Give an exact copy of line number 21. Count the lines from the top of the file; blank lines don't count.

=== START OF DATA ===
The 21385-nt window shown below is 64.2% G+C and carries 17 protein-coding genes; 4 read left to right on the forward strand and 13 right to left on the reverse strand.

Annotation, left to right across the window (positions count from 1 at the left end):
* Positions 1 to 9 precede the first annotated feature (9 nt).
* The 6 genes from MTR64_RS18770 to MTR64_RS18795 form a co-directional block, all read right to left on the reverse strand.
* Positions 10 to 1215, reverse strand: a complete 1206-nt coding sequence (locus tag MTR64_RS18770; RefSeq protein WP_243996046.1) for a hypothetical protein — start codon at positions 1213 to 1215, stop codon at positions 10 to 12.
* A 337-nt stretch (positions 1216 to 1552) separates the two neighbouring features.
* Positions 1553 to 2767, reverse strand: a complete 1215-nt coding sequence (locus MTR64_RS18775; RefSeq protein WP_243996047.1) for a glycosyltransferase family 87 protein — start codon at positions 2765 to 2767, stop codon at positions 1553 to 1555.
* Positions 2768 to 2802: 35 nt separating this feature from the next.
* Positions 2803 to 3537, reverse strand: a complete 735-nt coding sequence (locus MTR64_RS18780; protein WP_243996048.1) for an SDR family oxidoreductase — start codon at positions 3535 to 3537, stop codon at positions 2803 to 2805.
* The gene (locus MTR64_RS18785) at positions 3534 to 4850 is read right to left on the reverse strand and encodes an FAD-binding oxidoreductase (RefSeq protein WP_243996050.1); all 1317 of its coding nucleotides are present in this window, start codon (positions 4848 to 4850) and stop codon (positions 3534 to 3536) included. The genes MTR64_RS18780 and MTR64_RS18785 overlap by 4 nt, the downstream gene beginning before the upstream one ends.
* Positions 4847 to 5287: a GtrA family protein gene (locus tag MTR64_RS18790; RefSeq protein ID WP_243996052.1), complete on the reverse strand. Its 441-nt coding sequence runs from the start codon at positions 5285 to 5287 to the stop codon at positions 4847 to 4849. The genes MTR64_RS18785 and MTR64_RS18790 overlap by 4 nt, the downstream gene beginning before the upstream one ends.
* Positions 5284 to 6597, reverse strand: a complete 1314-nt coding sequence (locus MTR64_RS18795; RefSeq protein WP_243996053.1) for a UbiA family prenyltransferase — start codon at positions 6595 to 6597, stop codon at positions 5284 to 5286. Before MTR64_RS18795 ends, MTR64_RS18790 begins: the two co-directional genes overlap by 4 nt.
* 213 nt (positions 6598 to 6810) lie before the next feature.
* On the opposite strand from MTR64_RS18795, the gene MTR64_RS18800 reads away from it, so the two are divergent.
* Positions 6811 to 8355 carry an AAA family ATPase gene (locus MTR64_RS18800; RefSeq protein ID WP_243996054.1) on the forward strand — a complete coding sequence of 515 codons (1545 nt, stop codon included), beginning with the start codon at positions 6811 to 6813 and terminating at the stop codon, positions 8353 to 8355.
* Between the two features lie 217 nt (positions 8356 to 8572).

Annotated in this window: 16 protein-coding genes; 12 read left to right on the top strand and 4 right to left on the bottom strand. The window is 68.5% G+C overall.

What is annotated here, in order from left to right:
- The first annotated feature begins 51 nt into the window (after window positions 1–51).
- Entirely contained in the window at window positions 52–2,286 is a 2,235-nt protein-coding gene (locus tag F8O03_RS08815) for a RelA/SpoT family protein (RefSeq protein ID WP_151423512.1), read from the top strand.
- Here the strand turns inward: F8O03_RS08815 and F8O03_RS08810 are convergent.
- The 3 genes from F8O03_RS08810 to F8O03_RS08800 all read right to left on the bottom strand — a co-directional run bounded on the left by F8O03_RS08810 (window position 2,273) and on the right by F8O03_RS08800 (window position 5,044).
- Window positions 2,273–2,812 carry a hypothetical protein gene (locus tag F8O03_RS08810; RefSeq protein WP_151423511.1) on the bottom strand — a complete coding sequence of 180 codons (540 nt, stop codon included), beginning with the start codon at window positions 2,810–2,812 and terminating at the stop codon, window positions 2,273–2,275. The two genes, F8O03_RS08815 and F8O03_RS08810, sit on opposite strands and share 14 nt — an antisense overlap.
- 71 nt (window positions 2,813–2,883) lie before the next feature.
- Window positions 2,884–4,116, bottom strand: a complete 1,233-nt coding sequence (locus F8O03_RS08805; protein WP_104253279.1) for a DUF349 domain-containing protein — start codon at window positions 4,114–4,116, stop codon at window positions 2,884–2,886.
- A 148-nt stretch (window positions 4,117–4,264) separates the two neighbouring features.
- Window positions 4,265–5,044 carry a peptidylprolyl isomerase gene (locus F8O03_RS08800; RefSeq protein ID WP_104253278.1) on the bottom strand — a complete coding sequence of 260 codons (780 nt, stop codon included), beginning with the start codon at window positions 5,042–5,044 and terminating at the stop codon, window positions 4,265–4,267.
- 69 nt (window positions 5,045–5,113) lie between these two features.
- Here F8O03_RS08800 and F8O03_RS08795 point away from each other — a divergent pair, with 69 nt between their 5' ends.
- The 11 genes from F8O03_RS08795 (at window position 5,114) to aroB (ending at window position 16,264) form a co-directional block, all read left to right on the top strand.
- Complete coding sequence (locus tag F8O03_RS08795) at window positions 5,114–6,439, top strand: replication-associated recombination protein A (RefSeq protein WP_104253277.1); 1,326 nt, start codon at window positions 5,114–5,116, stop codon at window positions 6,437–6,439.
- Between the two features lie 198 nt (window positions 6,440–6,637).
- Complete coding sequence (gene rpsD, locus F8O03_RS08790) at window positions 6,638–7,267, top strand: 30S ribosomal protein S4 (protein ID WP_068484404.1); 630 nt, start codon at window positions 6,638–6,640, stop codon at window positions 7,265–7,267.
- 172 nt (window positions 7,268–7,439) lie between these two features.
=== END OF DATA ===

- Here the strand turns inward: F8O03_RS08815 and F8O03_RS08810 are convergent.